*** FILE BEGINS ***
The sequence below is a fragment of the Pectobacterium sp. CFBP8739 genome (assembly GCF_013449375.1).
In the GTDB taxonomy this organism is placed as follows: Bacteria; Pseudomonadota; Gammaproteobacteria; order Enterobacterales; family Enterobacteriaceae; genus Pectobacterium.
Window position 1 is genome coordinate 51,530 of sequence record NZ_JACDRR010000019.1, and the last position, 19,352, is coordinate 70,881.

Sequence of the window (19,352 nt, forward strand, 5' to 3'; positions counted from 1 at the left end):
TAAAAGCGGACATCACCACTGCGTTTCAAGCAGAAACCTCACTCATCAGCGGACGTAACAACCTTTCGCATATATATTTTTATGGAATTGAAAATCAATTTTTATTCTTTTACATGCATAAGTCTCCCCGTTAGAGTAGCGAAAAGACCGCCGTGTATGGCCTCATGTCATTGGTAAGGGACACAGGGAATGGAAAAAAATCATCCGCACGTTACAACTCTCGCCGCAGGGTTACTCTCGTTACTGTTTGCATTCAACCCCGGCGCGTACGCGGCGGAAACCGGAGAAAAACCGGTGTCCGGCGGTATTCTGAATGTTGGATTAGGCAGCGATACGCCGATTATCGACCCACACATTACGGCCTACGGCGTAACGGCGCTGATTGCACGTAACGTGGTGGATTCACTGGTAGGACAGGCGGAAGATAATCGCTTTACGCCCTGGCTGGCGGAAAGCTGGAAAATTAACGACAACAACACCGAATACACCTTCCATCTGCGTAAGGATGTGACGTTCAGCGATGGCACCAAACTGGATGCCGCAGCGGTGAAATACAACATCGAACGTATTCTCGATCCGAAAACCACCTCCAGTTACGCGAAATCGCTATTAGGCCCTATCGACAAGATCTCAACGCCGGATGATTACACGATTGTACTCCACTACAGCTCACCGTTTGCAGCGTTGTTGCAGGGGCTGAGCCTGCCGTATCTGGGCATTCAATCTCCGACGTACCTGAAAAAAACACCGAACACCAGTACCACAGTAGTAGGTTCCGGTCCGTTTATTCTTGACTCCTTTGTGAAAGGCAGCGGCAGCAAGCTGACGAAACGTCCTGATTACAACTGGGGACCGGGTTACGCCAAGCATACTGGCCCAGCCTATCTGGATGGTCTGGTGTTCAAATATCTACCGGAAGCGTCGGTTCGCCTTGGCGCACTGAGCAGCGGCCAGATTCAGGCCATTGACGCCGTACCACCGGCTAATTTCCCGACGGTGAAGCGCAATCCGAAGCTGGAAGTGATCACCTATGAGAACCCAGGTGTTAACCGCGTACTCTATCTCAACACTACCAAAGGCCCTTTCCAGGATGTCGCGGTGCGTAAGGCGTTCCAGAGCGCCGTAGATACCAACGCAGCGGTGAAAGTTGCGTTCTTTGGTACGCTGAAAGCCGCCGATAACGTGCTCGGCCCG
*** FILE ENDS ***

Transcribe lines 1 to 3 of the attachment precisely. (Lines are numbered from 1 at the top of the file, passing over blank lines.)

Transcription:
The sequence below is a fragment of the Pectobacterium sp. CFBP8739 genome (assembly GCF_013449375.1).
In the GTDB taxonomy this organism is placed as follows: Bacteria; Pseudomonadota; Gammaproteobacteria; order Enterobacterales; family Enterobacteriaceae; genus Pectobacterium.
Window position 1 is genome coordinate 51,530 of sequence record NZ_JACDRR010000019.1, and the last position, 19,352, is coordinate 70,881.